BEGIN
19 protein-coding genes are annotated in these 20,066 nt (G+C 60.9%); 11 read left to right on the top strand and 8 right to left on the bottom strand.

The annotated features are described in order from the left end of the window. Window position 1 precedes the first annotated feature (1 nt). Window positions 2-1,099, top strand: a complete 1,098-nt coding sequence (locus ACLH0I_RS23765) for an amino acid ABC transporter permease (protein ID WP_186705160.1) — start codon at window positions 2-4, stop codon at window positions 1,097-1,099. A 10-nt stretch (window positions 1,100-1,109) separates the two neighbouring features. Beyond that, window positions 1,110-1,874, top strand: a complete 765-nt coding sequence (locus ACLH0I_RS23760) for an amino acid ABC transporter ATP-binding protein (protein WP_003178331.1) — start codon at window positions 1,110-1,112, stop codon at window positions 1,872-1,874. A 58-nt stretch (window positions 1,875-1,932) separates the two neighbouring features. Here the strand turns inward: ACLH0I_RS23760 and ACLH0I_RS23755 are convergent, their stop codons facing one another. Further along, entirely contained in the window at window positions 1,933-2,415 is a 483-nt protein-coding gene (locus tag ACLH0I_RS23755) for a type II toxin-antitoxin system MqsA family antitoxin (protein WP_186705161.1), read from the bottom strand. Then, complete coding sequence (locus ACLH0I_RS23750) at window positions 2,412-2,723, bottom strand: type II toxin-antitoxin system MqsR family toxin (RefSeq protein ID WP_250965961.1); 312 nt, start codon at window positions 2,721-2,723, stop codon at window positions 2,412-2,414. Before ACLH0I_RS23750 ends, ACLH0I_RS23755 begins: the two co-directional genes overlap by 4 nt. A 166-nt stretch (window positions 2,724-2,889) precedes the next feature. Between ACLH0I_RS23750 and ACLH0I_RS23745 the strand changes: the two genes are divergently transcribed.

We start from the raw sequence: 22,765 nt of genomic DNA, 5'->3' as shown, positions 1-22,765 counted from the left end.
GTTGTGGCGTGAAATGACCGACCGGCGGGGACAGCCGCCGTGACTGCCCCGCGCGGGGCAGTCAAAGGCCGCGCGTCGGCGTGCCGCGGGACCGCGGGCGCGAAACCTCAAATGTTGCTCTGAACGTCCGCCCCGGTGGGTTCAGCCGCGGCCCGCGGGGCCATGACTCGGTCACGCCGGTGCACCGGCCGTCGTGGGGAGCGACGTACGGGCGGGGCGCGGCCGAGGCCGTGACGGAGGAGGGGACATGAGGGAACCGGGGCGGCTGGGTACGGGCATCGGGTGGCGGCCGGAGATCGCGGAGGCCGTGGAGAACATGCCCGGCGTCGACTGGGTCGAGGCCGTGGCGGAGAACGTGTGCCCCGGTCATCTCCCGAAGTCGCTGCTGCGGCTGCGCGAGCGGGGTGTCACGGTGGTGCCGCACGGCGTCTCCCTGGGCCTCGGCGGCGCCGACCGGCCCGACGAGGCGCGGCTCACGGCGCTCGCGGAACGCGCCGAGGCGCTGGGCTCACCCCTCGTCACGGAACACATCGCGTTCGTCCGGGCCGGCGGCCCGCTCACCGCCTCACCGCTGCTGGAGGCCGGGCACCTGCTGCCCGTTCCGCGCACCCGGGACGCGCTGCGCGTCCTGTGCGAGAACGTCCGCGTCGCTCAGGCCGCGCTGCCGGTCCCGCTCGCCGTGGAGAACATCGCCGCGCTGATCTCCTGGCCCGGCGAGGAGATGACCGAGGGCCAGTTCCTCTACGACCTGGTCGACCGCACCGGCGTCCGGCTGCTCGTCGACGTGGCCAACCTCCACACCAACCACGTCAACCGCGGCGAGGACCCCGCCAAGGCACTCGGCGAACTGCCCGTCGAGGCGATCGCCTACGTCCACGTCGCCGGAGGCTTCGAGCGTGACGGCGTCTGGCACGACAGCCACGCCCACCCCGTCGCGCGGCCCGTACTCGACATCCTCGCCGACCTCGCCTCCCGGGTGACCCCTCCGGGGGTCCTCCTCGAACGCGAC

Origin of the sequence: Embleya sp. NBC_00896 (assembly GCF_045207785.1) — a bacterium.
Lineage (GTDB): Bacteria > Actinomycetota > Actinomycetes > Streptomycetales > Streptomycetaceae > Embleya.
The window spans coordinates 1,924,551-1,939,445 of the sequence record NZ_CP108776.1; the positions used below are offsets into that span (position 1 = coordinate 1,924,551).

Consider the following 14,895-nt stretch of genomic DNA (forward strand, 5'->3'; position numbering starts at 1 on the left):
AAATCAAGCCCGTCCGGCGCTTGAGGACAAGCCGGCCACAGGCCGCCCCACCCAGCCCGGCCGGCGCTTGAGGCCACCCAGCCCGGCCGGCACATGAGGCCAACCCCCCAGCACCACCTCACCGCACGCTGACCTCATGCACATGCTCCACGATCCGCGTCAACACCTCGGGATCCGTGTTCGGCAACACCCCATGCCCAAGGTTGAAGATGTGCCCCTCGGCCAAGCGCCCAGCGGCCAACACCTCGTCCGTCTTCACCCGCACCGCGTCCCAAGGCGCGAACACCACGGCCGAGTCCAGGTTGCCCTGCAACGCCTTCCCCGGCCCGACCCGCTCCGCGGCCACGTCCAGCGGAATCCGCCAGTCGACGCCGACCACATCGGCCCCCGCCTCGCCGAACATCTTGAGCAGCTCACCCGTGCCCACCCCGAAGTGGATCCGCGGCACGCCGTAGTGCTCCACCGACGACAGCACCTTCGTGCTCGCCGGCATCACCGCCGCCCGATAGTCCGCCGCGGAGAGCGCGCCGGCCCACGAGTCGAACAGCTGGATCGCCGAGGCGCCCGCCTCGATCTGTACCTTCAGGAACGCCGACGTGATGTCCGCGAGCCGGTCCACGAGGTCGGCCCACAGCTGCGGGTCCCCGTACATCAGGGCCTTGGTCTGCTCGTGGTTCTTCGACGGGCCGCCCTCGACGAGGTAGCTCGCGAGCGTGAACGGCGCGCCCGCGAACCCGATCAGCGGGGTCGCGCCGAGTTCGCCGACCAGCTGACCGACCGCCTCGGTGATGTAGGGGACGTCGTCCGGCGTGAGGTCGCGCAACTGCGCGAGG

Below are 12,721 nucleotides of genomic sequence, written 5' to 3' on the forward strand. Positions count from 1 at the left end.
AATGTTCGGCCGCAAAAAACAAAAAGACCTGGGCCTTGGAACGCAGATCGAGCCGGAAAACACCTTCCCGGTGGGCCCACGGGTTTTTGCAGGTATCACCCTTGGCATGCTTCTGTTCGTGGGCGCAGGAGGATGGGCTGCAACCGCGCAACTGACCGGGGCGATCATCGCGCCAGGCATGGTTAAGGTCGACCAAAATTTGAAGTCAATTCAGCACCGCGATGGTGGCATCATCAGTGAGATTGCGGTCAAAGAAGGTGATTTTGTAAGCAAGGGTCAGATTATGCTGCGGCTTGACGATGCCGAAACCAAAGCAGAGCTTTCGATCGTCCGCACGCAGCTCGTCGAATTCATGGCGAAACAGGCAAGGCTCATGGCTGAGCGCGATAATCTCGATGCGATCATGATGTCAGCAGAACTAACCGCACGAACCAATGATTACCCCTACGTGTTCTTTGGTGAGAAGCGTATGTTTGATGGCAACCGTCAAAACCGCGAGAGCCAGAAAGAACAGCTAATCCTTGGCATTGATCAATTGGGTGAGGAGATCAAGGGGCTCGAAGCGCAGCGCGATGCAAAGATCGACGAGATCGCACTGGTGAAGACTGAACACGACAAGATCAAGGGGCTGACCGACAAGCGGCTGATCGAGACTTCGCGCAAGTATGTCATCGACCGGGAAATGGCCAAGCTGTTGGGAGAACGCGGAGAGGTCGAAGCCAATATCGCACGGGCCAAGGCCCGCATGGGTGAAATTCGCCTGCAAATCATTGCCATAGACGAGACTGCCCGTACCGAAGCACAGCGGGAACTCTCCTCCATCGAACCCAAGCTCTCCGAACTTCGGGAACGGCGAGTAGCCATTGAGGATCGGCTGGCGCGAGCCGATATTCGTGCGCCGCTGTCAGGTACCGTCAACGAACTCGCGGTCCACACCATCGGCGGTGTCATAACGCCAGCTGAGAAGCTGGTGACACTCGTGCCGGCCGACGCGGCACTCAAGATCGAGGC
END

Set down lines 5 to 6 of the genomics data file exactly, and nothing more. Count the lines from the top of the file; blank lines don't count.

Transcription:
Origin of the sequence: Embleya sp. NBC_00896 (assembly GCF_045207785.1) — a bacterium.
Lineage (GTDB): Bacteria > Actinomycetota > Actinomycetes > Streptomycetales > Streptomycetaceae > Embleya.